The first batch of solar power projects approved by the Bureau of Land Management have begun construction and are expected to fragment and industrialize America's remaining southwestern deserts, blocking wildlife movement and driving some plant and animal species closer to extinction.   Although some projects will be built on land that is already disturbed or on privately owned land, the vast majority are on public land with pristine desert habitat.  Although Federal and State requirements will require measures to lessen the impact on plants and wildlife, the long-term impact of these projects is expected to seriously degrade the ecology of the two primary bio-regions in Southern California--the Mojave and Colorado Deserts.   
Summary of solar power projects:  
 
  • Ivanpah Solar Energy Generating System
    • Company: BrightSource Energy LLC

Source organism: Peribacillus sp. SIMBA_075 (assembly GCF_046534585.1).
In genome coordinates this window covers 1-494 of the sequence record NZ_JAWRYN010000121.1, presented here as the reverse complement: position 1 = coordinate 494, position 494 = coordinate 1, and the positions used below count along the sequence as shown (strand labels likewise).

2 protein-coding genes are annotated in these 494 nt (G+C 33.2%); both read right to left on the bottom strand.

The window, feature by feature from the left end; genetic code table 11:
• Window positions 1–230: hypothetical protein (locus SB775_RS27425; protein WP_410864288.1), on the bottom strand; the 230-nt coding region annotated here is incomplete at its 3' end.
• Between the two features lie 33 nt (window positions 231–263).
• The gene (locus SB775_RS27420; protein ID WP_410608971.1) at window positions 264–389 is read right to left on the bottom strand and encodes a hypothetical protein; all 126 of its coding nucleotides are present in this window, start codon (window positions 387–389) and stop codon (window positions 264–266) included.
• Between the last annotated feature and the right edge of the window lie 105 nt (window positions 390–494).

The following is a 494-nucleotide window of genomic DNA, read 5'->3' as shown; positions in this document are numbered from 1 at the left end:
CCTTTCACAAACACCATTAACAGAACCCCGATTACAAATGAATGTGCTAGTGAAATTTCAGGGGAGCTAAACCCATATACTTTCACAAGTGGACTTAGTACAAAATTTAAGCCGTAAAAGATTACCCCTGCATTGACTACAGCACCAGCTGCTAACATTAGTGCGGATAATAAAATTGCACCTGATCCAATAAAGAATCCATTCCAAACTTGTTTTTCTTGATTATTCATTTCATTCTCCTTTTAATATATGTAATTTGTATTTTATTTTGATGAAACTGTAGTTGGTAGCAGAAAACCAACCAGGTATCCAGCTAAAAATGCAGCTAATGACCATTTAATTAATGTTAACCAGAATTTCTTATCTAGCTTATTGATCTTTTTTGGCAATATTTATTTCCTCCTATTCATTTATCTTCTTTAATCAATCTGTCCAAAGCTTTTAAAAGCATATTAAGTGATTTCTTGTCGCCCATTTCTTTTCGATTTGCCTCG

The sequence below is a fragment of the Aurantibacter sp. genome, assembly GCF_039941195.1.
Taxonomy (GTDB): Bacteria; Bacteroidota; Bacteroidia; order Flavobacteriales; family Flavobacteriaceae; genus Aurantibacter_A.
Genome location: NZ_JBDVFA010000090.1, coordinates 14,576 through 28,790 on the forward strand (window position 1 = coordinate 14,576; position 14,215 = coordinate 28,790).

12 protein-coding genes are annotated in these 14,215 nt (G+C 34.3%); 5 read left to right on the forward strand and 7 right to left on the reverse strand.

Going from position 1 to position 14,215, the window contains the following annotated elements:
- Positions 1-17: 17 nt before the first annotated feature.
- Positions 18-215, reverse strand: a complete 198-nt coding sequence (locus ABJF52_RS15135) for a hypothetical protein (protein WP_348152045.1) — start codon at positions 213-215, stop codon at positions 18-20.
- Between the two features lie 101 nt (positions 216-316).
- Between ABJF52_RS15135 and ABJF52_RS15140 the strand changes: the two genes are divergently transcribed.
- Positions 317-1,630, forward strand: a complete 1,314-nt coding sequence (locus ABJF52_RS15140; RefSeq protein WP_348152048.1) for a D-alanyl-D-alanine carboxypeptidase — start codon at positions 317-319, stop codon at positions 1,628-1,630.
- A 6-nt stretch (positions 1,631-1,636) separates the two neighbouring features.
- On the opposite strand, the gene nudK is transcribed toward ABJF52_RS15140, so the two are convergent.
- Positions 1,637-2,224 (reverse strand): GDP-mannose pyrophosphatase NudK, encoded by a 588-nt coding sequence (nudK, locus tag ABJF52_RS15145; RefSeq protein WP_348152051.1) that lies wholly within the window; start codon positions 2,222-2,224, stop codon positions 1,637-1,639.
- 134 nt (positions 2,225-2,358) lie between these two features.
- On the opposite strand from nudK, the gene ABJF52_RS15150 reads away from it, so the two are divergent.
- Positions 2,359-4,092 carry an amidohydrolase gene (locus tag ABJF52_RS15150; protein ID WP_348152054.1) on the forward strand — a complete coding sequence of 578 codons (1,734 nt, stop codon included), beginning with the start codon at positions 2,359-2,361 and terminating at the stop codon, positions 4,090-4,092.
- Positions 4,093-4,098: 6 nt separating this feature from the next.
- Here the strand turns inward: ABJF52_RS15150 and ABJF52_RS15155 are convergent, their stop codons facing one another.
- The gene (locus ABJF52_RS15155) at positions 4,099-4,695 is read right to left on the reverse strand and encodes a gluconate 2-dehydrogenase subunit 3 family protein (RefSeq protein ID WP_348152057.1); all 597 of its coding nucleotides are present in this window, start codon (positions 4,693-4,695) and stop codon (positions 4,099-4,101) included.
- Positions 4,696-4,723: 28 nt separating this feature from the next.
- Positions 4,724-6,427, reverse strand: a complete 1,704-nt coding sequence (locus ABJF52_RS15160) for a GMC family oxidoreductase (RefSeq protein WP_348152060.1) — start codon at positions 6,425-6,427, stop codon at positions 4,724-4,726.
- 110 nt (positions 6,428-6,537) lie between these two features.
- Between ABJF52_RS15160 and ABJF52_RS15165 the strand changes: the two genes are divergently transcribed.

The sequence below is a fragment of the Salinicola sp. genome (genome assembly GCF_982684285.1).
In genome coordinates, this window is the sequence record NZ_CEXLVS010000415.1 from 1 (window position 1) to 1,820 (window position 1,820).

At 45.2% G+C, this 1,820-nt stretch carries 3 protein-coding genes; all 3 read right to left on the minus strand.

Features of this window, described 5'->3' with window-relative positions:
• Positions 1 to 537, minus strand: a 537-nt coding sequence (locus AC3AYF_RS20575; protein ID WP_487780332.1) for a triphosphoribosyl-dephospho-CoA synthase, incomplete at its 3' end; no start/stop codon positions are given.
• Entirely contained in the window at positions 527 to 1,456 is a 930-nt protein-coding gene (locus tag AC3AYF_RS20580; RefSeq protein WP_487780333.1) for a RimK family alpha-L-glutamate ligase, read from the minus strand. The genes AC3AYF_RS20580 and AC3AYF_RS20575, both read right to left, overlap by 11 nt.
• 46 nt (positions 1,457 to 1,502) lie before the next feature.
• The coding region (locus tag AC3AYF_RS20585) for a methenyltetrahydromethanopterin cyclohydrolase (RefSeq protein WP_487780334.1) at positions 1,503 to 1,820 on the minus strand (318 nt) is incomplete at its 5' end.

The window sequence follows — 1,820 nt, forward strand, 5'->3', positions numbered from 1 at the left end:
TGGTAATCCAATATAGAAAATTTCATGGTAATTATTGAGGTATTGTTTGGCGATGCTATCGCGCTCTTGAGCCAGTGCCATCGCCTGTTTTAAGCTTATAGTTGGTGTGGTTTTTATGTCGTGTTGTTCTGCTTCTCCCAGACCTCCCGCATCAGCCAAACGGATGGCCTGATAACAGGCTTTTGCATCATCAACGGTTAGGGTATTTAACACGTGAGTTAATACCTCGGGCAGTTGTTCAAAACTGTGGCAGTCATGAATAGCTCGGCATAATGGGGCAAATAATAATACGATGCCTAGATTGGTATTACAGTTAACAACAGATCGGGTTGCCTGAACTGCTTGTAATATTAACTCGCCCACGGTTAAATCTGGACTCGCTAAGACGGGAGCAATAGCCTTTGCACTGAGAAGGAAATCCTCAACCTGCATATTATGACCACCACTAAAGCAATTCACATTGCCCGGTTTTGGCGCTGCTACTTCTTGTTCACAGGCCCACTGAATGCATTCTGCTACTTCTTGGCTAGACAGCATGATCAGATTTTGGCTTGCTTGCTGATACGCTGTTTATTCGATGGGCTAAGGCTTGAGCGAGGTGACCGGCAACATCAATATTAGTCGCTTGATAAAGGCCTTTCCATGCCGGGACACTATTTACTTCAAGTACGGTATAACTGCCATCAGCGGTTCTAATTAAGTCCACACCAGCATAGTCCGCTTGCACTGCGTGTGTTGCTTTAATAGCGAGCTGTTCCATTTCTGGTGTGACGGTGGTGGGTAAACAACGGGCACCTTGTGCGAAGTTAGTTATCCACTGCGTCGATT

• Project area: 3,600 acres (5.6 square miles)
    • Location: Northeastern Mojave Desert in California
    • Biological impacts:  At least 40 desert tortoises already displaced, rare plants include the small-flower androstephium, Mojave milkweed, and Rusby's desert mallow. 
    • Status: Approved and under construction
 
  • Calico Solar power project
    • Company: Tessera Solar LLC
    • Project area: 4,613 acres (7.2 square miles)
    • Location: Central Mojave Desert in California
    • Biological impacts:  high density desert tortoise habitat, Mojave fringe-toed lizard, Nelson's bighorn sheep foraging habitat, and rare white-margined beardtongue plant.
    • Status: Approved and pending construction
 
  • Abengoa Solar power project